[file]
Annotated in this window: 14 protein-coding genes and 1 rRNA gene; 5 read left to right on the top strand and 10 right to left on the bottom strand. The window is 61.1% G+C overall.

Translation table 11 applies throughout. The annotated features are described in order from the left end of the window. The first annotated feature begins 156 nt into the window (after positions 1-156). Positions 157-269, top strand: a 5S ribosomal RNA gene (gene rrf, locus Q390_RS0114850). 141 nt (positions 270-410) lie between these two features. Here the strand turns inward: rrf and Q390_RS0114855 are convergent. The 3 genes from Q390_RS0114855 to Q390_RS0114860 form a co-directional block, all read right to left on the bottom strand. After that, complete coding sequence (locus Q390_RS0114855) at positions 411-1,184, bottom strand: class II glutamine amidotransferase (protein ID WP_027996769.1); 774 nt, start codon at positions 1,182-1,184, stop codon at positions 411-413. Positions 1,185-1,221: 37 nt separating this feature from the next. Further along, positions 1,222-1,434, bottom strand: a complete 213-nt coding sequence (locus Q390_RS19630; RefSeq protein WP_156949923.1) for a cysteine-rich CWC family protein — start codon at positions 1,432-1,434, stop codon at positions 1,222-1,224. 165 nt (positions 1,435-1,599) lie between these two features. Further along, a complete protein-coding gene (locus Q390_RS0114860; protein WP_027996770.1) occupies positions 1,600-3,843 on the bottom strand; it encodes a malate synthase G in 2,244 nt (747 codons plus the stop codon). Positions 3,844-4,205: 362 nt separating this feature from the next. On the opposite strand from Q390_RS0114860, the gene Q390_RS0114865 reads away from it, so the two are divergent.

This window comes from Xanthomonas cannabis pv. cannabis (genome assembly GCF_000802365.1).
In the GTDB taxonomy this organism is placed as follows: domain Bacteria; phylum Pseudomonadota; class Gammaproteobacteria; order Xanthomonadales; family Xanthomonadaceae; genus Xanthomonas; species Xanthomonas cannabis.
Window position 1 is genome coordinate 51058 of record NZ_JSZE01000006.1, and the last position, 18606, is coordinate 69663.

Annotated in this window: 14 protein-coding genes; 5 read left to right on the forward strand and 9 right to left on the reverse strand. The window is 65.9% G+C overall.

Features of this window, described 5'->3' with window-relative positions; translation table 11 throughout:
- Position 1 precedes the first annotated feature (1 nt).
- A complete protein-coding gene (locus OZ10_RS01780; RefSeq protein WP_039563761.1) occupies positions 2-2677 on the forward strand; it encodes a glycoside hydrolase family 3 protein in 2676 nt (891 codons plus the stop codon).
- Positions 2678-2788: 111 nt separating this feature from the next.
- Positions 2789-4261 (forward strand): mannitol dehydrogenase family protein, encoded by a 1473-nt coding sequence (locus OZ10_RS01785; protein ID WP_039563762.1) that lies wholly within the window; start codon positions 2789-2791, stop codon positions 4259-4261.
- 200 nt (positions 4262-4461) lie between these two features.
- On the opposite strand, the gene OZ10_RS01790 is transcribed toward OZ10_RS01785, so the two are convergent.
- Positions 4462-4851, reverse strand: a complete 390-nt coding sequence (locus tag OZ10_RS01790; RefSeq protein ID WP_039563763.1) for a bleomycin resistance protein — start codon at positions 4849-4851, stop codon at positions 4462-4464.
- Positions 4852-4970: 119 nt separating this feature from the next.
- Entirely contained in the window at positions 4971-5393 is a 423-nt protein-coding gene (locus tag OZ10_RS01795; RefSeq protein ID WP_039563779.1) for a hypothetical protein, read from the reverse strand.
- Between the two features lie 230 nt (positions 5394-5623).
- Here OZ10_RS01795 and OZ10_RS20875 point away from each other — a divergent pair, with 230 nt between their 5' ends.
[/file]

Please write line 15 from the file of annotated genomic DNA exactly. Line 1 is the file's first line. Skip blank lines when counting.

- Positions 4852-4970: 119 nt separating this feature from the next.